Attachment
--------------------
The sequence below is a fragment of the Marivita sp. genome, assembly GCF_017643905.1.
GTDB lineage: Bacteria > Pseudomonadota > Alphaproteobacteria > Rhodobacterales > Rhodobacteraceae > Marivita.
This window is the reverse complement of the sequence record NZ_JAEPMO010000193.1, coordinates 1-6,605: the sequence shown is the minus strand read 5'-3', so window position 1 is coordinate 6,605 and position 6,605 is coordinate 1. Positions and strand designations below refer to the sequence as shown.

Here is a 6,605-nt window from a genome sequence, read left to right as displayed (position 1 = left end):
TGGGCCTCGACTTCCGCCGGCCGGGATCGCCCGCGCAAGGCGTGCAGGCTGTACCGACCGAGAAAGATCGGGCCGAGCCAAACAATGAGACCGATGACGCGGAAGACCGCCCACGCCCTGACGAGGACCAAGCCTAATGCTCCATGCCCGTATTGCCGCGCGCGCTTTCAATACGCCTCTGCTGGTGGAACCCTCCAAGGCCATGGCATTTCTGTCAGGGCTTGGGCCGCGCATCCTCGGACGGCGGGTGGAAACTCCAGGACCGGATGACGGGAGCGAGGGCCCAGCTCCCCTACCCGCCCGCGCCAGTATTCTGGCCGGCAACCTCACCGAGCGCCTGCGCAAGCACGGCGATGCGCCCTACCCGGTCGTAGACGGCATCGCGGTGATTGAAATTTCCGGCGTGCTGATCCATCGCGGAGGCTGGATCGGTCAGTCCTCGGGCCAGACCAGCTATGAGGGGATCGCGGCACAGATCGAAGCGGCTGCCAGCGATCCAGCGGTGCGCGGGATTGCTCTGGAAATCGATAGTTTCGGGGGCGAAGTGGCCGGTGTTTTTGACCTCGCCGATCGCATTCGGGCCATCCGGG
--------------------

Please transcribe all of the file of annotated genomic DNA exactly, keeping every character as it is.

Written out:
The sequence below is a fragment of the Marivita sp. genome, assembly GCF_017643905.1.
GTDB lineage: Bacteria > Pseudomonadota > Alphaproteobacteria > Rhodobacterales > Rhodobacteraceae > Marivita.
This window is the reverse complement of the sequence record NZ_JAEPMO010000193.1, coordinates 1-6,605: the sequence shown is the minus strand read 5'-3', so window position 1 is coordinate 6,605 and position 6,605 is coordinate 1. Positions and strand designations below refer to the sequence as shown.

Here is a 6,605-nt window from a genome sequence, read left to right as displayed (position 1 = left end):
TGGGCCTCGACTTCCGCCGGCCGGGATCGCCCGCGCAAGGCGTGCAGGCTGTACCGACCGAGAAAGATCGGGCCGAGCCAAACAATGAGACCGATGACGCGGAAGACCGCCCACGCCCTGACGAGGACCAAGCCTAATGCTCCATGCCCGTATTGCCGCGCGCGCTTTCAATACGCCTCTGCTGGTGGAACCCTCCAAGGCCATGGCATTTCTGTCAGGGCTTGGGCCGCGCATCCTCGGACGGCGGGTGGAAACTCCAGGACCGGATGACGGGAGCGAGGGCCCAGCTCCCCTACCCGCCCGCGCCAGTATTCTGGCCGGCAACCTCACCGAGCGCCTGCGCAAGCACGGCGATGCGCCCTACCCGGTCGTAGACGGCATCGCGGTGATTGAAATTTCCGGCGTGCTGATCCATCGCGGAGGCTGGATCGGTCAGTCCTCGGGCCAGACCAGCTATGAGGGGATCGCGGCACAGATCGAAGCGGCTGCCAGCGATCCAGCGGTGCGCGGGATTGCTCTGGAAATCGATAGTTTCGGGGGCGAAGTGGCCGGTGTTTTTGACCTCGCCGATCGCATTCGGGCCATCCGGG